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Cornelius News

Special land planner retained for Smithville community

Cornelius will retain a seasoned planner to help with land use planning in the Smithville neighborhood on either side of Catawba Avenue just west of I-77. The Town Board unanimously retained Bill Duston for a fee not to exceed $5,000.

The historically black community was once an outpost of Cornelius back when the town limits—and water service—stopped short of the neighborhood. Annexations over the years grew Cornelius from a small village and later a mill town to a sprawling suburb on both sides of I-77.

“The Smithville neighborhood is likely to change in character over the next few years as community-wide development pressures start to make their way into the neighborhood,” said Assistant Town Manager Andrew Grant.

The town wants the property owners and residents to have an opportunity to provide their opinions and feedback on the future of their neighborhood.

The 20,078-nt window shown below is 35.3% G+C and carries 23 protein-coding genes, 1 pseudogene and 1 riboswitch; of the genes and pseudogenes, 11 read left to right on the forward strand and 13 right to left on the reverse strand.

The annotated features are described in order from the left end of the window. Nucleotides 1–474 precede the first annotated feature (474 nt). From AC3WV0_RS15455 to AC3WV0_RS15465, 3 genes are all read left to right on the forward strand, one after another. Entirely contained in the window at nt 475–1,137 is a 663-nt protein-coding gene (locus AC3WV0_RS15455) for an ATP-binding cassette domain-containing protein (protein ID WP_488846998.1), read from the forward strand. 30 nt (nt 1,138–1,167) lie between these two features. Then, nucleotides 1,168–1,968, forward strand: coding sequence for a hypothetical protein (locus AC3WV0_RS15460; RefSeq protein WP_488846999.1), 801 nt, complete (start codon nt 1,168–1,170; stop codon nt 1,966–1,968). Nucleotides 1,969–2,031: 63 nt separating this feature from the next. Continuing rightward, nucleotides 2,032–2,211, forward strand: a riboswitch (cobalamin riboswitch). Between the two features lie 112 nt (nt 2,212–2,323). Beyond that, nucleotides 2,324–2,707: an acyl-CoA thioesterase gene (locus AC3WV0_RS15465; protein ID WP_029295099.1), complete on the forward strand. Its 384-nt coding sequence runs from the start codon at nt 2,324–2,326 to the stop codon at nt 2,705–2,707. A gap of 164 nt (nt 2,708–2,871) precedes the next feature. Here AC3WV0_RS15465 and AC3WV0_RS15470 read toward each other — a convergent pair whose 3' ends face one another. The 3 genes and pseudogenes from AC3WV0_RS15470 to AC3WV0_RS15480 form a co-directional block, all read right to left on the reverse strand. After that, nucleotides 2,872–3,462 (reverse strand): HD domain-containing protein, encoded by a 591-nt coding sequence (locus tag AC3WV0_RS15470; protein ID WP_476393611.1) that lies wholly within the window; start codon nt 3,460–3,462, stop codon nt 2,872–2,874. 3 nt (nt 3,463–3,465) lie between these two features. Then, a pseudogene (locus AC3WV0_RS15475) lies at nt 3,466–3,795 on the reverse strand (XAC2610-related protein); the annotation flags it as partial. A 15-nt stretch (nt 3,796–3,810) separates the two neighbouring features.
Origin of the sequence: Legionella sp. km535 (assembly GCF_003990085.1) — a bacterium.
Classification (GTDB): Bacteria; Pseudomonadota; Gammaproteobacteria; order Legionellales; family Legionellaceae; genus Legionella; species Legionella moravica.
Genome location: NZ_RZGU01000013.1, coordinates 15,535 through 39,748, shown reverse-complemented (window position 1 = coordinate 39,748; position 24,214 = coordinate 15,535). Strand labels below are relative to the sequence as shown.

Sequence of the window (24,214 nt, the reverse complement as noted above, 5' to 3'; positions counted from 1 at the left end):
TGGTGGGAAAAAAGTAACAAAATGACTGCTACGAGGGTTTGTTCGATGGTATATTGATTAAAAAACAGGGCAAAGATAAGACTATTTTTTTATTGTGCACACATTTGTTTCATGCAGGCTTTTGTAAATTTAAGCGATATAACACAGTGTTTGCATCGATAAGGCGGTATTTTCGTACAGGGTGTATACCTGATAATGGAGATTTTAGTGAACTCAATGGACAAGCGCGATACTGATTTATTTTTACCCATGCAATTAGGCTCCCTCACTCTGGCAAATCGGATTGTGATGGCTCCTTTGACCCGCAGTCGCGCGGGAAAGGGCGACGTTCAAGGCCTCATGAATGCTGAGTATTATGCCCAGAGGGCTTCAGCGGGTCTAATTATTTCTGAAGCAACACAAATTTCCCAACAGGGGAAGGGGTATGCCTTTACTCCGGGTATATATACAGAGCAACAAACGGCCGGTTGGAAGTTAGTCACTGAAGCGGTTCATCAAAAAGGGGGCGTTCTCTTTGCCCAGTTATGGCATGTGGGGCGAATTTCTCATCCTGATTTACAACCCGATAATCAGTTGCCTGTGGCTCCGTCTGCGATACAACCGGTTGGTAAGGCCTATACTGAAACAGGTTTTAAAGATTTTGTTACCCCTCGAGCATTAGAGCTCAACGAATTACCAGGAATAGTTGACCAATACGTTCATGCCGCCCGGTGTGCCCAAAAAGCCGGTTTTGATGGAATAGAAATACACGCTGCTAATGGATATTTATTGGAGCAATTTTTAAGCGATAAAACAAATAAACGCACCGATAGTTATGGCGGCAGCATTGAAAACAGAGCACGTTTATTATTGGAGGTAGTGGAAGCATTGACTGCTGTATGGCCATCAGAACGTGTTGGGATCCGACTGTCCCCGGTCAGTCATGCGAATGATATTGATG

Grant posed these questions: “Do the property owners and residents prefer that the neighborhood remains single-family or is there any interest in townhomes? Also, do the property owners and residents want to retain their homes & properties or are they interested in selling? These and many other questions are what Mr. Duston will be speaking to the neighborhood about.”

​Duston has over 30 years of planning experience in the Carolinas including work on land use planning, zoning, economic development, and community development.

​Commissioner Thurman Ross, who lives in Smithville, emphasized the need for receiving input from residents. “The main thing is communicating with the residents and property owners,” he said.

Duston is expected to conduct a series of public meetings with property owners and tenants starting in late May, to obtain the necessary feedback.

The first meeting will probably take the form of a charette, a type of participatory planning process where planners meet with citizens, transportation and park officials, and other stakeholders to establish the parameters of the process.

​”I think this type of approach makes sense,” said Mayor Woody Washam “and we’re fortunate to have a good reputable individual ready to go.”